Tuesday, October 10, 2017

Dye with tomato vines? Had to try it

One advantage of having several sources of information on fiber arts is exposure to a variety of techniques. I picked up a copy of Vegetable Dyeing, by Alma Lesch (out of print) because it includes a recipe for dyeing with tomato vines. While I didn't follow her methods, preferring the ones described in Wild Color, I had to give tomato vines a try.

With no tomatoes in my garden this year, I obtained some from my neighbor once he was done with catsup-making; we are still waiting on a killing frost, so the vines were still green. All five 1-ounce skeins were treated with alum and cream of tartar as a mordant. Then I tried four different afterbath modifiers, from none to iron. In the photo above, the leftmost skein is Lambs Pride and received no modifier. The other skeins are Cascade 220 and, in order from left to right, received no modifier, vinegar, ammonia, and iron. The differences are modest, to say the least.


The author of Wild Color makes it sound like one needs only a few teaspoons of vinegar or ammonia to create an afterbath, but next time I am going to up that to at least a quarter cup, as recommended elsewhere, as so far they haven't really affected the color. I'm also going to test with litmus strips, to make sure the afterbaths are truly different in pH.


To create my mini skeins, I wind yarn onto a niddy noddy, counting the number of rounds to come up with the yardage. Then I weigh to result. One side of the label contains this information.


The other side of the label holds the dye information. I am getting better at making AND attaching labels to my fiber products. The story behind the yarn used to knit or weave something is as important to me as the end product itself.

Monday, October 09, 2017

Spun out for a while

Salomon Farm is a city park that simulates a working farm from the 1930's. During the summer, they host a variety of farm animals, from chickens to heritage breed hogs. I volunteered there for two years and as a side benefit received some roving from one of the sheep. Poor Butterball was literally on her last legs, requiring medication and special handling to keep her weight up. Finally, they put her down. Happily, I received some of her roving, which I recently spun into yarn.


I am not an expert spinner by any means. If you are a beginning spinner, too, I highly recommend you start with Lincoln roving. It has a long staple, so the "inch worm" technique is very forgiving.


I filled up four bobbins before beginning to ply, and was hoping for the amounts on each bobbin to be rather even. The mini-skein at the top of the photo represents the bit that was left over and was plied from a small center-pull ball.


I ended up with over 400g of two-ply yarn. The twists from the spinning and the plying came out looking balanced, although I think the finished product looks rather loose. I'm anxious to knit up a sample.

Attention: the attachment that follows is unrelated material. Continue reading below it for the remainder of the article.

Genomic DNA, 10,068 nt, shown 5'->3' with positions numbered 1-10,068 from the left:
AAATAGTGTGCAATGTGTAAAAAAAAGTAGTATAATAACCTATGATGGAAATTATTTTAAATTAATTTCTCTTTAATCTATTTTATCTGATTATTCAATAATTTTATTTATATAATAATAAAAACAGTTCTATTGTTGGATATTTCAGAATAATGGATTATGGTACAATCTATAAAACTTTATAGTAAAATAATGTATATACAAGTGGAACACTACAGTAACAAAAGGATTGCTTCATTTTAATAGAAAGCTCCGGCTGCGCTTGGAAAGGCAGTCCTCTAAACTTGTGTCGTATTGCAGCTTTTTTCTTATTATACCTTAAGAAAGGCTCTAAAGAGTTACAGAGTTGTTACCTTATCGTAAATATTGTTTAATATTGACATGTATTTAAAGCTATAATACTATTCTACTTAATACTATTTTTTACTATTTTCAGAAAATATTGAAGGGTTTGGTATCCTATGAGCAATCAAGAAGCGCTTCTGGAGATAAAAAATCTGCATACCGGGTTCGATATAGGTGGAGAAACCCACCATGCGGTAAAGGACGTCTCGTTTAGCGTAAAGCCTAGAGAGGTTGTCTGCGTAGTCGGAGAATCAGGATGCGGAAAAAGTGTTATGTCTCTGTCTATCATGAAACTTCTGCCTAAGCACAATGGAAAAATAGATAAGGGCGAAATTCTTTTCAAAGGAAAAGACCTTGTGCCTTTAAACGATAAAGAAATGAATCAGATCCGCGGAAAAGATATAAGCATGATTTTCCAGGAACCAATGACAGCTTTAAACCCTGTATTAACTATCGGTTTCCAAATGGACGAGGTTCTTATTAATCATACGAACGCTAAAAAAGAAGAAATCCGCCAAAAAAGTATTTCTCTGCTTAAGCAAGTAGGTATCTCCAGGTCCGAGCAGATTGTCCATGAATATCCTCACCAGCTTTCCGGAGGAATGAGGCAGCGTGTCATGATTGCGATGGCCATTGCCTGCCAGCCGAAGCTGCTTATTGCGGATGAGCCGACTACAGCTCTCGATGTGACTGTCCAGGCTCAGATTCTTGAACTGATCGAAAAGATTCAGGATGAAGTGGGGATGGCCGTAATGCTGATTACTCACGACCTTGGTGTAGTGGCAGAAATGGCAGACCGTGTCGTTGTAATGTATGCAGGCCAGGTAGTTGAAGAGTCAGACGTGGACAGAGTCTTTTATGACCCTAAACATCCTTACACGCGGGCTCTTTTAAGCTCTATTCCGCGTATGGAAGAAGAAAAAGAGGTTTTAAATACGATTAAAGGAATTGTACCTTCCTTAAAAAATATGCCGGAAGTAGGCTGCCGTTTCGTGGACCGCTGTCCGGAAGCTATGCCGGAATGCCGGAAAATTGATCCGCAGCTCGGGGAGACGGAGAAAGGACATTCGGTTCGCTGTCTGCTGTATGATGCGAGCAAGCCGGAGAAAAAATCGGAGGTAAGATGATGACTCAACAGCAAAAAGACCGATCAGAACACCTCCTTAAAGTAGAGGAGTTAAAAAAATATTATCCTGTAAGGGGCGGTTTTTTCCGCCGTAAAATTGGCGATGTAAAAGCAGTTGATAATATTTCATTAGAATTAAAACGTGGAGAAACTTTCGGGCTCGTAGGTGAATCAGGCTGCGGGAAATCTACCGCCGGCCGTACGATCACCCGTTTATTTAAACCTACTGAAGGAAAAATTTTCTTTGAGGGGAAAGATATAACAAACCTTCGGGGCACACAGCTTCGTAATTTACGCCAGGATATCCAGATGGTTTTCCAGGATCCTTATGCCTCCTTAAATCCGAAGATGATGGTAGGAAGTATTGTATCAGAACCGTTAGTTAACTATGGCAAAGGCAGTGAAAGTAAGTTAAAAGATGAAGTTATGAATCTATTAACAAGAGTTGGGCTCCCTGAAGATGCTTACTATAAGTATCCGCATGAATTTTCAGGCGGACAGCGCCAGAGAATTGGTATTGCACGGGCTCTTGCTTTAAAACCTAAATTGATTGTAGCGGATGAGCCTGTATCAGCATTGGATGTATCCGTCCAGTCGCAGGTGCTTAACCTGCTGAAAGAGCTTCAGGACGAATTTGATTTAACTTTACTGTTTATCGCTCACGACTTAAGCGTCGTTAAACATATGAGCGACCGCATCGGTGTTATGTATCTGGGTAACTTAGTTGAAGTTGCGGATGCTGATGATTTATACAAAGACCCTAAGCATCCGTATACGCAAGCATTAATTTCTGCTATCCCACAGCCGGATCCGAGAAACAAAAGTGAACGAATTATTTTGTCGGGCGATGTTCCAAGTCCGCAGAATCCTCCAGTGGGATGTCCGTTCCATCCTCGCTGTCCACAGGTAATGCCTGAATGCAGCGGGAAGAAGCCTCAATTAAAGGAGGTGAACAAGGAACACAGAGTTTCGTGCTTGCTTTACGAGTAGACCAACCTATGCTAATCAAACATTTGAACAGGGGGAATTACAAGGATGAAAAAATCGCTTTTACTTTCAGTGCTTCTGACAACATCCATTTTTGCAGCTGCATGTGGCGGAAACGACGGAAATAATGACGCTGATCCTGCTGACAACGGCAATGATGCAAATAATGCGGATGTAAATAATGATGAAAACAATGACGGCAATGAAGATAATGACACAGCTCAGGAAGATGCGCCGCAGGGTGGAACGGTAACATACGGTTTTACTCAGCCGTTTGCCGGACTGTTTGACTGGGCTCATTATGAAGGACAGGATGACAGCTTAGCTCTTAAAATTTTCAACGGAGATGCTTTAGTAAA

One area of spinning where it is easy for me to fall down is labeling the product. Ideally, the above tag should also include wraps-per-inch (wpi) and whether it was processed and spun worsted or woolen. If I dye any of this yarn, the other side of the tag would include dye information.

Sunday, October 01, 2017

Another spin-in

Yesterday I attended the Teasel Hill Fifth Saturday Spin-In. This time it sunk in that these events are not so much about spinning but about eating and socializing. I was hell-bent on spinning some cheviot top that I recently purchased, and while I received some good advice on my spinning technique, I ended up wishing I had saved the fiber for a quieter time at home. No one to blame but myself for the uneven singles.

That is not to say I didn't have a good time. The potluck lunch was excellent, I met some new people, got to know some almost new people better, and managed not to spend any money on fiber goods. The "fiber husband" gave a few of us a tour of the farm, which included chickens (we accidentally let some out of the coop - oops!), angora goats (I wondered why Barry kept referring to the sheep as goats when I realized that those sheep were goats - apparently I didn't know what angora goats looked like), maple trees they tap for syrup, a tire swing, the sledding hill, etc. Twenty acres of rural heaven. I learned that cherry tree leaves are poisonous to goats but they love artichoke roots.

I also brought home a plastic bagful of black walnuts - score! These will be used for dyeing fiber. I'm excited!


While we are on the topic of dyeing (smooth segue, huh?), I have been harvesting dahlia flowers when they are a bit past their peak. This is the first time I have grown dahlias. Initially, the four plants were producing a blossom here and there, one at at time, but suddenly they increased production tenfold.


While I don't plan to dye anything with just marigolds, I decided to harvest some of the flowers to add to other dye baths. Similarly, I won't dye again with only onion skins, but they should be a nice addition to other dye baths, so I'm collecting them as I cook winter soups.


The weather is still iffy - autumn-like today, but more too-warm days to come this week - so the urge to knit has not returned yet. Meanwhile, I continue to play with my inkle loom. So many fibers and fiber arts, so little time!